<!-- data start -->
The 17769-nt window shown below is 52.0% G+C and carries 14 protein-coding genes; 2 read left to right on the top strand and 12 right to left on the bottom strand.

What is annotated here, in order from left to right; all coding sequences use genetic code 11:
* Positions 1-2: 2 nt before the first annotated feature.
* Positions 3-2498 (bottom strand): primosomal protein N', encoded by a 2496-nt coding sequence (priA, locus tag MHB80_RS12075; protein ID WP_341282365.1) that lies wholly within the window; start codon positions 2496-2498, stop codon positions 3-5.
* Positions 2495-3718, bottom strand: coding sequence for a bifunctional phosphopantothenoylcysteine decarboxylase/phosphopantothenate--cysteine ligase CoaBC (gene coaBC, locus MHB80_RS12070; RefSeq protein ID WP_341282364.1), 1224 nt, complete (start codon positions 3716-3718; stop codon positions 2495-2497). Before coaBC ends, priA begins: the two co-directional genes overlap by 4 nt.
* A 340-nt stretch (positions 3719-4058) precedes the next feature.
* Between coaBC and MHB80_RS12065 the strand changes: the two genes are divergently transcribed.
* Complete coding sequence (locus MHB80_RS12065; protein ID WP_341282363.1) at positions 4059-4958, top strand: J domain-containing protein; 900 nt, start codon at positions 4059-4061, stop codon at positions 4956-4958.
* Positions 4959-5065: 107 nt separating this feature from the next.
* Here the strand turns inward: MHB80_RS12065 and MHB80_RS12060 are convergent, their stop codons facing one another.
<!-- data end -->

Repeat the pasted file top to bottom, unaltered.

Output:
The 17769-nt window shown below is 52.0% G+C and carries 14 protein-coding genes; 2 read left to right on the top strand and 12 right to left on the bottom strand.

What is annotated here, in order from left to right; all coding sequences use genetic code 11:
* Positions 1-2: 2 nt before the first annotated feature.
* Positions 3-2498 (bottom strand): primosomal protein N', encoded by a 2496-nt coding sequence (priA, locus tag MHB80_RS12075; protein ID WP_341282365.1) that lies wholly within the window; start codon positions 2496-2498, stop codon positions 3-5.
* Positions 2495-3718, bottom strand: coding sequence for a bifunctional phosphopantothenoylcysteine decarboxylase/phosphopantothenate--cysteine ligase CoaBC (gene coaBC, locus MHB80_RS12070; RefSeq protein ID WP_341282364.1), 1224 nt, complete (start codon positions 3716-3718; stop codon positions 2495-2497). Before coaBC ends, priA begins: the two co-directional genes overlap by 4 nt.
* A 340-nt stretch (positions 3719-4058) precedes the next feature.
* Between coaBC and MHB80_RS12065 the strand changes: the two genes are divergently transcribed.
* Complete coding sequence (locus MHB80_RS12065; protein ID WP_341282363.1) at positions 4059-4958, top strand: J domain-containing protein; 900 nt, start codon at positions 4059-4061, stop codon at positions 4956-4958.
* Positions 4959-5065: 107 nt separating this feature from the next.
* Here the strand turns inward: MHB80_RS12065 and MHB80_RS12060 are convergent, their stop codons facing one another.